“It’s not always a competition. Even for those who are part of the same industry, it’s not about who can do it better or faster all the time, ”said Darween.

Giving more context, Shafinaz explained that at CLLA they value the power of teamwork and collaboration to meet challenges. After managing 85 startups in 15 cohorts, their programs are designed to prepare and help startups build relevant connections that can help them meet challenges directly.

Darween (right) with his team / Image Credit: MyCRO

Through CLLA, MyCRO collaborated with several public universities in Cyberjaya to test one of its projects. They built a cloud-based dashboard that allows the factory owner to track the use of energy, water and more of a building without being physically there.

As a boot chosen by CLLA, MyCRO is also adaptable.

To help Malaysians with their daily routine during the pandemic, they partnered with the University of Malaya to build a IoT smart thermometer which allows users to track body temperature using an app.

Darween shared that the journey to being a demand-driven start-up is difficult, and that they continue to work toward that goal. He believes that a company can thrive if there is demand and support, but what remains the same is that companies need to be agile and adapt to the current situation.

“I like the idea of ​​failing quickly, recovering quickly. A good entrepreneur must always be ready, ”said Darween.

Keep pace with your abilities

A demand-driven startup is not created in a day. Nik Muhammad Amin, the CEO of Moovby, believes that any demand-driven company faces a problem of eggs and chickens. If there is no demand, there is no solution, and vice versa.

The Moovby Team / Image Credit: Moovby

He said persistence is key, but first you need to start small. “Overengineering can be poisonous and can even potentially kill a startup.”

As one more player in the smart city, Moovby is a peer-to-peer car-sharing platform with the goal of integrating into the regional transportation system. Nik mentioned some key benefits of car sharing: reducing the environmental impact of commuting, reducing parking demand, and increasing regional economic activity.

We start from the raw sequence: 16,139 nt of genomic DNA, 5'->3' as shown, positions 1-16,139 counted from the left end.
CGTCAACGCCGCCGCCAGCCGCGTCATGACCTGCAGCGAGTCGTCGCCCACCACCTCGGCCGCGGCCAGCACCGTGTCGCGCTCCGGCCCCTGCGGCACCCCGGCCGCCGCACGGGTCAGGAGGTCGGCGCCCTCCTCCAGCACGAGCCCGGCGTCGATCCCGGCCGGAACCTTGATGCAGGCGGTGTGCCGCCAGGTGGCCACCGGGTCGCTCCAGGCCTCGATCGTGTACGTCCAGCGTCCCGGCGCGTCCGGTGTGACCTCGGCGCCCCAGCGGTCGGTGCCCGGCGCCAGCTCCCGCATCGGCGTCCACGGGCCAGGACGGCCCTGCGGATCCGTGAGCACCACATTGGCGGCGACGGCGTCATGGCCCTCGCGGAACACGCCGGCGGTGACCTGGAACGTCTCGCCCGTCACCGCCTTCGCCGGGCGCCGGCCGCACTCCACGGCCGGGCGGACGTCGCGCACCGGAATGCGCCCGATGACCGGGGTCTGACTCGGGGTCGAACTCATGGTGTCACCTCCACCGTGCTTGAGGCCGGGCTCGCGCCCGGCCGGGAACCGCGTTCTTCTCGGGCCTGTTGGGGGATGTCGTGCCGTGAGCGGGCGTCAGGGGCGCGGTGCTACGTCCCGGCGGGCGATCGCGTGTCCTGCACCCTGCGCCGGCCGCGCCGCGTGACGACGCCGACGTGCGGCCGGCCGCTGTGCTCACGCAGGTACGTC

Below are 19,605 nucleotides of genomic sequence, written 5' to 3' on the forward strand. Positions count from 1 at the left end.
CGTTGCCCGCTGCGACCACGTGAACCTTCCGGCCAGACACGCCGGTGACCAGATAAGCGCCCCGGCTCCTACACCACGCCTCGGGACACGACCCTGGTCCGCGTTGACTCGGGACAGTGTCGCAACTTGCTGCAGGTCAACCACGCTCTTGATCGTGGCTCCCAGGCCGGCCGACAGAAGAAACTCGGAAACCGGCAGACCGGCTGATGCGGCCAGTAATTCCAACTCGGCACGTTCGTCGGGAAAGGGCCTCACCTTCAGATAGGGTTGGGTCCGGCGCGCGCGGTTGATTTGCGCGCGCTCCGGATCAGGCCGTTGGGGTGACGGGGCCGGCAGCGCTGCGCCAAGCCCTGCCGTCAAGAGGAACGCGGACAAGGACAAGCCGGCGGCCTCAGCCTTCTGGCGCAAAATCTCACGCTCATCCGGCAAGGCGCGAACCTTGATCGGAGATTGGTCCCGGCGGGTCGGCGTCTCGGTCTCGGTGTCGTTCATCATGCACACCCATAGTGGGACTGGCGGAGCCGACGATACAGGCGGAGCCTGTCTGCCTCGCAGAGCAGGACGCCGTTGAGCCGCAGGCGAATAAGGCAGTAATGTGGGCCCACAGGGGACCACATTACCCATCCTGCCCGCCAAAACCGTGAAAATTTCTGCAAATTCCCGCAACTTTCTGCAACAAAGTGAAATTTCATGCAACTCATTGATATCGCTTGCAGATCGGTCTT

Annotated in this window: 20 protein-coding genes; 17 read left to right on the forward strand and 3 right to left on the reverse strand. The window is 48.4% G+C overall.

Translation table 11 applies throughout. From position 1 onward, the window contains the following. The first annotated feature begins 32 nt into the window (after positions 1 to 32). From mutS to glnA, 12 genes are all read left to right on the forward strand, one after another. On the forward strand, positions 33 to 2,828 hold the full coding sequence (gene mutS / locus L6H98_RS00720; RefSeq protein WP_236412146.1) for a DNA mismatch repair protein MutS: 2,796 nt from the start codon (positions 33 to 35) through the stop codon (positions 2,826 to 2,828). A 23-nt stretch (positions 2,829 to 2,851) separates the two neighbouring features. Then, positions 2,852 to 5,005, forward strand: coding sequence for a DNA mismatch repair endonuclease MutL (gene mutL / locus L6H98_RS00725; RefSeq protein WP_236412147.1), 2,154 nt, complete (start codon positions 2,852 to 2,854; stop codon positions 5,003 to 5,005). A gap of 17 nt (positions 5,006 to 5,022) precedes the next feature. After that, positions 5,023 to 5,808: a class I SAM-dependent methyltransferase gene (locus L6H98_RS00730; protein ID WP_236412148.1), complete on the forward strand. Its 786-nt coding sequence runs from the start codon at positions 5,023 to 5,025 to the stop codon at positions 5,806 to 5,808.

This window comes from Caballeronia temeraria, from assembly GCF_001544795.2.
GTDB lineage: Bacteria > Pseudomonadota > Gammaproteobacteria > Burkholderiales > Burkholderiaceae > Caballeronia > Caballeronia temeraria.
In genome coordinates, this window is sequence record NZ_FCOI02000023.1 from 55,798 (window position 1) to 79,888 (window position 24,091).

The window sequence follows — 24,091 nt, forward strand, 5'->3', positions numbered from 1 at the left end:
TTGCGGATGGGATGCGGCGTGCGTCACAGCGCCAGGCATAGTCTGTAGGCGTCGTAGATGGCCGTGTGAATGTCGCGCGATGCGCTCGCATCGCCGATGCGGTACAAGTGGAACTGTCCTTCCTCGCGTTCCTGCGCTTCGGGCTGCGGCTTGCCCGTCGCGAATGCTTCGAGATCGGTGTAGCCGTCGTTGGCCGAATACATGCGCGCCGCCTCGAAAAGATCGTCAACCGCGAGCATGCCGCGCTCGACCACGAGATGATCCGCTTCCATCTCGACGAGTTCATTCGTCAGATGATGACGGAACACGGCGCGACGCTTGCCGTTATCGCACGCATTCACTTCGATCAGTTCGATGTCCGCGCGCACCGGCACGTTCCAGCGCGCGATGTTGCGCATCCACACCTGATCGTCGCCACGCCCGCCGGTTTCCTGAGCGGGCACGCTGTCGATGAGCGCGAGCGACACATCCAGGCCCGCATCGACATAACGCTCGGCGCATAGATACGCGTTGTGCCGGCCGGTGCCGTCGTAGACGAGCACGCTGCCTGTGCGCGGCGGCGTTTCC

CLLA has taught its team to build a product that adapts to the market, to better understand the acquisition strategies and the importance of marketing and branding for a demand-driven startup.

Nik believes startups should not rush into things just because they want to succeed. “It’s not easy to get users. Make sure you create a strong brand presence and gain trust first ”.

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If you are interested in these CLLA alumni exchanges, here are some criteria you must meet to join the program:

  1. Must have a minimum viable product (MVP),
  2. Be current, relevant and adaptable to the post-pandemic era,
  3. Being at a stage that can be sustainable,
  4. Strong advocates of digitalization and aligns with Cyberview’s new areas of technology focus,
  5. You have a solid team with strong founders or co-founders.
  • For more information about the Cyberview Living Lab Accelerator (CLLA) program, click here.
  • Find out what we wrote earlier about Cyberview here.

Featured Image Credit: Nik Muhammad Amin, CEO of Moovby / Darween Reza, CEO of MyCRO and Ezuan Yaacob, CEO of MedKad, Cyberview